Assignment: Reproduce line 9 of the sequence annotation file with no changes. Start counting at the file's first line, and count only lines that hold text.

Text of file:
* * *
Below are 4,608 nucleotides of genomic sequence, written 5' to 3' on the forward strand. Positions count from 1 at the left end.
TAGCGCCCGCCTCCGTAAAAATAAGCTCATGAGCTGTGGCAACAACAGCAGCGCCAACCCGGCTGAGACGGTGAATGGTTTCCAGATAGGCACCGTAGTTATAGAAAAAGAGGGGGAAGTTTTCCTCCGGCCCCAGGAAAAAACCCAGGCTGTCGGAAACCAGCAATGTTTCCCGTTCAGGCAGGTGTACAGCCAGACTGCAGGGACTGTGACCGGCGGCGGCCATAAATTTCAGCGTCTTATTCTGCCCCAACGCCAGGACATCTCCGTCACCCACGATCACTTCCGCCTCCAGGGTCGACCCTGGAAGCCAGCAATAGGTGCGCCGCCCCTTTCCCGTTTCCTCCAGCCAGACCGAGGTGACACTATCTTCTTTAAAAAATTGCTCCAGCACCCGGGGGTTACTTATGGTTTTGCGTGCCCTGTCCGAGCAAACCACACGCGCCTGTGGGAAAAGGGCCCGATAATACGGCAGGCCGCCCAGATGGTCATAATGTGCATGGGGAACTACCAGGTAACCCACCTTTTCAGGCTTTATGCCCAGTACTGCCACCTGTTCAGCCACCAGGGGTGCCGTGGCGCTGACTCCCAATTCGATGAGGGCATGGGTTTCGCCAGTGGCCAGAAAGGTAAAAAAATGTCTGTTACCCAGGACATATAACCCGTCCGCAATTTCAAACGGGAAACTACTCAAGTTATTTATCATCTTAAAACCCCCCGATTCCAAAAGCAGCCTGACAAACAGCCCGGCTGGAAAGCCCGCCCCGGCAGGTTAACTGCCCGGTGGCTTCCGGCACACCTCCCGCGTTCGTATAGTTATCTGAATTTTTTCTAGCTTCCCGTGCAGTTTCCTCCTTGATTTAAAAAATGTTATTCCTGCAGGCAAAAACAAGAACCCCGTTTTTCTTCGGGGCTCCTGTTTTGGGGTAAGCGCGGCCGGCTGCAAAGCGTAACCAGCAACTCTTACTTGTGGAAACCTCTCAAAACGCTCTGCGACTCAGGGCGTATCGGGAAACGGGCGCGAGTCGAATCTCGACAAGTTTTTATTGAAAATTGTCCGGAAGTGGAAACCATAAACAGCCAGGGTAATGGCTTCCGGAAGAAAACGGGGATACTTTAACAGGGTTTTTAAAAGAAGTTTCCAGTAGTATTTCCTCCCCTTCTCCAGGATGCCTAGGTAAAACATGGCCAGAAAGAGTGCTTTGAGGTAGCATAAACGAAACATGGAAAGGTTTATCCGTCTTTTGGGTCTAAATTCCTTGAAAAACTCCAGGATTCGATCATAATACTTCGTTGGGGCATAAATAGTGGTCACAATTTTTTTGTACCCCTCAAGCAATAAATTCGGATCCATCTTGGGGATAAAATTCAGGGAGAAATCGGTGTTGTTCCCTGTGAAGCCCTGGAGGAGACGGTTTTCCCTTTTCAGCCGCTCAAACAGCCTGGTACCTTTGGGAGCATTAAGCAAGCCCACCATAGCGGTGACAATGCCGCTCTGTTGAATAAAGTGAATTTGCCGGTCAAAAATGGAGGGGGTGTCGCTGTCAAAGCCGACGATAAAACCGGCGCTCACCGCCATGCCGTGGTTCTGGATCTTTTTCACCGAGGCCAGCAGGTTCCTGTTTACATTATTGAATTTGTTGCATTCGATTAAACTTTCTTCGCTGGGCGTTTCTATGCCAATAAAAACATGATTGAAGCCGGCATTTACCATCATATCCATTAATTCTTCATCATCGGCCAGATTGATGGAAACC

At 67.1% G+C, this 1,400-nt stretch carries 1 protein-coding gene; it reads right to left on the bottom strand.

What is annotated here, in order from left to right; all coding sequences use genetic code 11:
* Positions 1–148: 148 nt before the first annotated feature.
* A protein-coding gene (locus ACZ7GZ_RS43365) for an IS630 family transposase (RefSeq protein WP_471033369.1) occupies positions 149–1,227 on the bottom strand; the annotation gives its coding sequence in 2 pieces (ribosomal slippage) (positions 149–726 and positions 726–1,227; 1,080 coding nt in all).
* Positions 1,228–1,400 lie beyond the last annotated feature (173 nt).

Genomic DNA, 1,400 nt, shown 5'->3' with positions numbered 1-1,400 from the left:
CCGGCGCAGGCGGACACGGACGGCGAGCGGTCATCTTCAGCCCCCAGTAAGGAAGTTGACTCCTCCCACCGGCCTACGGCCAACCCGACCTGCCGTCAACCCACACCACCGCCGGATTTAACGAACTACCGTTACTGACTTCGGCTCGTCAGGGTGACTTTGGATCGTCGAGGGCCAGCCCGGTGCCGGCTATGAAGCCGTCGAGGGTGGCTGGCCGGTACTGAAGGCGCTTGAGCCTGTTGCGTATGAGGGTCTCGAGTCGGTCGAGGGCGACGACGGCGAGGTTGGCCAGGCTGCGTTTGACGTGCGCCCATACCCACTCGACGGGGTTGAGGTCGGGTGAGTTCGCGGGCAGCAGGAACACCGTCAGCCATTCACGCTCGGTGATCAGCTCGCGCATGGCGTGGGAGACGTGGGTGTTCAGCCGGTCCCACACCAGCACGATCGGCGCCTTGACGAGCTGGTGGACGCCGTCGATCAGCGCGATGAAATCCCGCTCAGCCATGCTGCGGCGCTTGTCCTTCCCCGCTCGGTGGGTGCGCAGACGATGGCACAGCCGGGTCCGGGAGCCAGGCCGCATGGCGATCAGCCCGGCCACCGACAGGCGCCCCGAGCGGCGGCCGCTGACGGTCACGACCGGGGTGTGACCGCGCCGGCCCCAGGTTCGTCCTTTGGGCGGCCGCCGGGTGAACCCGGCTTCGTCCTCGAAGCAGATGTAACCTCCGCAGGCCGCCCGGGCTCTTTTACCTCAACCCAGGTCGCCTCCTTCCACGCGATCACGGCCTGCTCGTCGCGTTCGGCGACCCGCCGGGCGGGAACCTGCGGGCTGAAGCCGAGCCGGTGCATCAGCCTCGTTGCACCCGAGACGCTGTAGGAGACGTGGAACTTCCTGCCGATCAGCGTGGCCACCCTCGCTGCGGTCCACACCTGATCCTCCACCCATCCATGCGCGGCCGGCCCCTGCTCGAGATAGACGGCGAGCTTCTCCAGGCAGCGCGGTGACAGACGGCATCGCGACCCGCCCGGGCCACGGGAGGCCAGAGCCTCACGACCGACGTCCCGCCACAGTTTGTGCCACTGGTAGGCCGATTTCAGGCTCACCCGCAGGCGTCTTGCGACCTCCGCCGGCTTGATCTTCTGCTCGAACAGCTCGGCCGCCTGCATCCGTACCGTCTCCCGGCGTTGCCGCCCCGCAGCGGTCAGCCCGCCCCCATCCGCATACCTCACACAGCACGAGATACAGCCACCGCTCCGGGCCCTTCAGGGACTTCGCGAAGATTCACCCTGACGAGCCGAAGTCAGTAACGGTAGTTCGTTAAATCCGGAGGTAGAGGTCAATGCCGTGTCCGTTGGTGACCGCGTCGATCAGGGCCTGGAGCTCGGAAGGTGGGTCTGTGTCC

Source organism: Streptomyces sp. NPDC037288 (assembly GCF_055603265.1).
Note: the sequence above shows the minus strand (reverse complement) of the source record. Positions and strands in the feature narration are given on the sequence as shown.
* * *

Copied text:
CCGGCGCAGGCGGACACGGACGGCGAGCGGTCATCTTCAGCCCCCAGTAAGGAAGTTGACTCCTCCCACCGGCCTACGGCCAACCCGACCTGCCGTCAACCCACACCACCGCCGGATTTAACGAACTACCGTTACTGACTTCGGCTCGTCAGGGTGACTTTGGATCGTCGAGGGCCAGCCCGGTGCCGGCTATGAAGCCGTCGAGGGTGGCTGGCCGGTACTGAAGGCGCTTGAGCCTGTTGCGTATGAGGGTCTCGAGTCGGTCGAGGGCGACGACGGCGAGGTTGGCCAGGCTGCGTTTGACGTGCGCCCATACCCACTCGACGGGGTTGAGGTCGGGTGAGTTCGCGGGCAGCAGGAACACCGTCAGCCATTCACGCTCGGTGATCAGCTCGCGCATGGCGTGGGAGACGTGGGTGTTCAGCCGGTCCCACACCAGCACGATCGGCGCCTTGACGAGCTGGTGGACGCCGTCGATCAGCGCGATGAAATCCCGCTCAGCCATGCTGCGGCGCTTGTCCTTCCCCGCTCGGTGGGTGCGCAGACGATGGCACAGCCGGGTCCGGGAGCCAGGCCGCATGGCGATCAGCCCGGCCACCGACAGGCGCCCCGAGCGGCGGCCGCTGACGGTCACGACCGGGGTGTGACCGCGCCGGCCCCAGGTTCGTCCTTTGGGCGGCCGCCGGGTGAACCCGGCTTCGTCCTCGAAGCAGATGTAACCTCCGCAGGCCGCCCGGGCTCTTTTACCTCAACCCAGGTCGCCTCCTTCCACGCGATCACGGCCTGCTCGTCGCGTTCGGCGACCCGCCGGGCGGGAACCTGCGGGCTGAAGCCGAGCCGGTGCATCAGCCTCGTTGCACCCGAGACGCTGTAGGAGACGTGGAACTTCCTGCCGATCAGCGTGGCCACCCTCGCTGCGGTCCACACCTGATCCTCCACCCATCCATGCGCGGCCGGCCCCTGCTCGAGATAGACGGCGAGCTTCTCCAGGCAGCGCGGTGACAGACGGCATCGCGACCCGCCCGGGCCACGGGAGGCCAGAGCCTCACGACCGACGTCCCGCCACAGTTTGTGCCACTGGTAGGCCGATTTCAGGCTCACCCGCAGGCGTCTTGCGACCTCCGCCGGCTTGATCTTCTGCTCGAACAGCTCGGCCGCCTGCATCCGTACCGTCTCCCGGCGTTGCCGCCCCGCAGCGGTCAGCCCGCCCCCATCCGCATACCTCACACAGCACGAGATACAGCCACCGCTCCGGGCCCTTCAGGGACTTCGCGAAGATTCACCCTGACGAGCCGAAGTCAGTAACGGTAGTTCGTTAAATCCGGAGGTAGAGGTCAATGCCGTGTCCGTTGGTGACCGCGTCGATCAGGGCCTGGAGCTCGGAAGGTGGGTCTGTGTCC